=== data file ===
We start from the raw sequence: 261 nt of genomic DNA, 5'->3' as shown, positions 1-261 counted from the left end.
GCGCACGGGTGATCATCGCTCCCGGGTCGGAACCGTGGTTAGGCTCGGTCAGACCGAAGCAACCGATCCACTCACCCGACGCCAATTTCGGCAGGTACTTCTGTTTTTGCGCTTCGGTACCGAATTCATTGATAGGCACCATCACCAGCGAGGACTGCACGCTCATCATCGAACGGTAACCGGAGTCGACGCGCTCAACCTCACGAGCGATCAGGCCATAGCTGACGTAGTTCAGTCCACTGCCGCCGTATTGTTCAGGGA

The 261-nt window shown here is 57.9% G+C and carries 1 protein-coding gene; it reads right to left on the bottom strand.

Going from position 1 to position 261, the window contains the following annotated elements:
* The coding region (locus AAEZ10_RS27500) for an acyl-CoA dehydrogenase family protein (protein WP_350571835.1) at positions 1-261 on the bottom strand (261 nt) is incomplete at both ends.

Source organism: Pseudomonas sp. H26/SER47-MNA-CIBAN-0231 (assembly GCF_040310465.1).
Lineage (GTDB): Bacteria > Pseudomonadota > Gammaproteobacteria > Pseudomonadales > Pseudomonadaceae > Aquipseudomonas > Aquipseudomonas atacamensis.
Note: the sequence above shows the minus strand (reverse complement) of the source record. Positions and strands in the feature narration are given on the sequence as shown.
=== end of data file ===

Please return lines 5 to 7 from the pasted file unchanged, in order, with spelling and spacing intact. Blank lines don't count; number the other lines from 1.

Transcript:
* The coding region (locus AAEZ10_RS27500) for an acyl-CoA dehydrogenase family protein (protein WP_350571835.1) at positions 1-261 on the bottom strand (261 nt) is incomplete at both ends.

Source organism: Pseudomonas sp. H26/SER47-MNA-CIBAN-0231 (assembly GCF_040310465.1).
Lineage (GTDB): Bacteria > Pseudomonadota > Gammaproteobacteria > Pseudomonadales > Pseudomonadaceae > Aquipseudomonas > Aquipseudomonas atacamensis.